Northern Ireland

Northern Ireland `moving towards a beautiful multicultural society'

Lilian Seenoi-Barr at a racial equality event in the Long Gallery Stormont. Picture by Mal McCann
Lilian Seenoi-Barr at a racial equality event in the Long Gallery Stormont. Picture by Mal McCann Lilian Seenoi-Barr at a racial equality event in the Long Gallery Stormont. Picture by Mal McCann

NORTHERN Ireland is already moving towards a "beautiful multicultural society" as the next generation grow up together, ethnic minority activists in the region believe.

The frustrations and hopes of asylum seekers, refugees and people of BAME backgrounds are explored tonight in Minority Report, part of UTV's Up Close current affairs programme.

Muhammad Atif from the Belfast Multicultural Association, which was gutted in an arson attack earlier this year, who moved from Pakistan 15 years ago, said he was overwhelmed by the public's donations to get the centre up and running again.

"It shows that the majority of the people in Northern Ireland are peaceful. They help others and they like to be part of charitable work."

He remains baffled by "a small portion of minorities" behind the attack.

"I don't know what their aims or motives are - I hope they'll come around. "I hope they'll see the positive picture. And I hope they'll see that they're not helping their own country."

SDLP councillor, Lilian Seenoi-Barr tells the programme the next generation must "mix with each other, to learn about every tradition, to learn about things that we care about... if they do that together as a united community, then Northern Ireland will progress".

Adekanmi Abayomi, a human rights lawyer who fled Nigeria eight years ago with his pregnant wife due to death threats after taking the government to court, believes it is already happening.

"I am strongly optimistic that we have that sweet and beautiful multicultural society in Northern Ireland where everyone feels safe, respected and celebrated. I strongly believe that. And it's happening."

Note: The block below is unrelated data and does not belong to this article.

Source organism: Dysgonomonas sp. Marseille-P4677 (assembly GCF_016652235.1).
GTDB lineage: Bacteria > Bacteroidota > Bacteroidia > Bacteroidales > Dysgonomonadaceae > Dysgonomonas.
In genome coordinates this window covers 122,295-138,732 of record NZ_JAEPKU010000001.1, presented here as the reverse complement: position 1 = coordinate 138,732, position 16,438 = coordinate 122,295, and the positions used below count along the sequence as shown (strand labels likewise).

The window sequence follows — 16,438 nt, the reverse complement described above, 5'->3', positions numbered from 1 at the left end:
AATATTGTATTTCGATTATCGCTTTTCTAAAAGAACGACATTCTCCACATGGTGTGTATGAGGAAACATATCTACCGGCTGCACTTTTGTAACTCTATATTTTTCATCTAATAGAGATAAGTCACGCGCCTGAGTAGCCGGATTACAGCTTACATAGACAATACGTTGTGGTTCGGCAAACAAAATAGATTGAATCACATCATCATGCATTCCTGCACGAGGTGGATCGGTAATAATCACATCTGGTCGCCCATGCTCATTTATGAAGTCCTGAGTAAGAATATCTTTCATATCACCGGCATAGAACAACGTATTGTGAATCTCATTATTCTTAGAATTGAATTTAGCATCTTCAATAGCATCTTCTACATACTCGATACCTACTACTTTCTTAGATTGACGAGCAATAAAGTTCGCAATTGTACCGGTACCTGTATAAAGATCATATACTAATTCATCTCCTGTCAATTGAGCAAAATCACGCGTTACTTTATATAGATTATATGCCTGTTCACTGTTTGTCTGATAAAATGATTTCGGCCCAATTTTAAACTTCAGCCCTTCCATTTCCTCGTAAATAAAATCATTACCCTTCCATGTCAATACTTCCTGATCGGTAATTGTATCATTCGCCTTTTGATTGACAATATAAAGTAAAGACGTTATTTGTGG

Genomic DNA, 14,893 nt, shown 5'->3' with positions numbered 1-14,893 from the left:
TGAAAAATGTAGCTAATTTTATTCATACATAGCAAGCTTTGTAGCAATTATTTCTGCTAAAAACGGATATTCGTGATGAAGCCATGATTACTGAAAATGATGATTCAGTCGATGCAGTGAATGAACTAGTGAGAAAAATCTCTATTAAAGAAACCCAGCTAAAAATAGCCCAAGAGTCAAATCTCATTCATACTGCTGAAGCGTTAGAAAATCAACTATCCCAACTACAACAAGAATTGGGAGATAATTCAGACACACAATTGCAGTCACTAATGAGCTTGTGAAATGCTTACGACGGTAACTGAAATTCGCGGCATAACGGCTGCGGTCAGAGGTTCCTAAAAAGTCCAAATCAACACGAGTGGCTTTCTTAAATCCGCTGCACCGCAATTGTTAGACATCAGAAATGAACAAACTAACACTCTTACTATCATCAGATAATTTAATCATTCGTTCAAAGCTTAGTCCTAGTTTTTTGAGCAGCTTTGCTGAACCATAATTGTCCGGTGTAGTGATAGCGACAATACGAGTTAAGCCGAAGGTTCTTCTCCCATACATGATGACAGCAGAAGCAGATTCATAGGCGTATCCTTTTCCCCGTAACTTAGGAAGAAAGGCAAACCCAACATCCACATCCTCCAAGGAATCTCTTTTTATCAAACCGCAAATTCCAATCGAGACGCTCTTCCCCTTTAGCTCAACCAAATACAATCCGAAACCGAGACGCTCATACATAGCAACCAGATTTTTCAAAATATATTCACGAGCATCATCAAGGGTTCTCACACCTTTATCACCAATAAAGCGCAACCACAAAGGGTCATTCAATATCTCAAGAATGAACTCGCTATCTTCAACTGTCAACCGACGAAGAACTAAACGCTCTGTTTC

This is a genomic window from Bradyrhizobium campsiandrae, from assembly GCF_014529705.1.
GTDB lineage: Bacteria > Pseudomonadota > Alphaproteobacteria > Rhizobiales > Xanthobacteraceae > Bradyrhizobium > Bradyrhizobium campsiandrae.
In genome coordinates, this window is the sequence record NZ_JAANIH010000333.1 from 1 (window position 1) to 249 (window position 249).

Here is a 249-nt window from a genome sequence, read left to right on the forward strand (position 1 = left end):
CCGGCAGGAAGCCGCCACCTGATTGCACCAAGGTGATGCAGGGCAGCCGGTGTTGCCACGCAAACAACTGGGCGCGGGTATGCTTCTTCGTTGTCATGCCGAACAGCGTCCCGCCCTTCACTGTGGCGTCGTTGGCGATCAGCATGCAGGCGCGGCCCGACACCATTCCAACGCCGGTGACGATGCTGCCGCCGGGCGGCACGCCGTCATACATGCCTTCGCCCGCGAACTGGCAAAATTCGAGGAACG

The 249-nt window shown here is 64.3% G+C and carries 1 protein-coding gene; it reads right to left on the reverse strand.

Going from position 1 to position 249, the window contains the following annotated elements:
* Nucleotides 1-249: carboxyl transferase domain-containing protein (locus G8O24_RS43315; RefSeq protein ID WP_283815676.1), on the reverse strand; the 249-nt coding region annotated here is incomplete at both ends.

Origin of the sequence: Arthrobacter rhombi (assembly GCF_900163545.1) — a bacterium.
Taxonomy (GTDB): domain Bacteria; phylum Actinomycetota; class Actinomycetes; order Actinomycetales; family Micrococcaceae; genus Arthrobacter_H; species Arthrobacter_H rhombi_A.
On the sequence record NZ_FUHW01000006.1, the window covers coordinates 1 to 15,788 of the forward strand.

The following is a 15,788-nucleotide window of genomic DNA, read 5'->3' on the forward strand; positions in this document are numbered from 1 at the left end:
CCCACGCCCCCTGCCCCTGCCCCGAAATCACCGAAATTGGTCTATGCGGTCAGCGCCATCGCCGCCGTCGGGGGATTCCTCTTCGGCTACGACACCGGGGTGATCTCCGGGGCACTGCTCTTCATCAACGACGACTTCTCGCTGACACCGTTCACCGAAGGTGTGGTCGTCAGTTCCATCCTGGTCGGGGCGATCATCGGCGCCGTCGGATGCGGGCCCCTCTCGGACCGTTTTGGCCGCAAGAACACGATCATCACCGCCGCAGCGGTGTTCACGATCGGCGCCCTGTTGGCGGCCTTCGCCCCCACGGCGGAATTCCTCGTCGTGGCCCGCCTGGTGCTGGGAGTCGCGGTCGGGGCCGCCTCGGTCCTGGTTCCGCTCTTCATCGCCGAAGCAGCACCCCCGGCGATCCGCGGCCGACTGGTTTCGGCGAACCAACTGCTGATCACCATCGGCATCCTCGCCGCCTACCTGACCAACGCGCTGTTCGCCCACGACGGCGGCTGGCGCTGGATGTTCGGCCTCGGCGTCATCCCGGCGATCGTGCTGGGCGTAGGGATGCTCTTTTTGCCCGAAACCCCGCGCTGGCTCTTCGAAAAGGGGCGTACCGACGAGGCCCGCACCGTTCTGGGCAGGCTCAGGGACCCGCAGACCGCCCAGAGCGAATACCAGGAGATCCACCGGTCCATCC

However, Ms Seenoi-Barr said it has to be matched with support and action from the authorities.

She escaped to Derry with her son from Kenya 10 years ago, after her work rescuing girls as young as nine from marriage and female genital mutilation led to her life being threatened.

But her confidence in the PSNI was "shattered" after being cautioned by officers over a Black Lives Matter demonstration.

"I never doubted in my life I would be treated differently by a force that is supposed to protect me and it had a very, very bad impact on me."

The programme challenges junior ministers Gary Middleton and Declan Kearney on the `mothballed' Racial Equality Strategy 2015-2025, which has been the focus of recent pressure for full implementation by activists.

Mr Middleton says he wants "to be looking at that strategy at the end of the 10 years and say look, here is what we've achieved".

"We now have the Refugee Integration Strategy in place, we now have ethnic monitoring processes in place and people within the ethnic minority communities feel valued and [are] important aspects of our communities."

Mr Kearney insists "this executive is absolutely committed to ensuring that the north of Ireland is not a cold house for anyone - regardless of where you've come from, regardless of the colour of your skin or what country you came from."

:: Up Close: Minority Report UTV tonight at 8pm.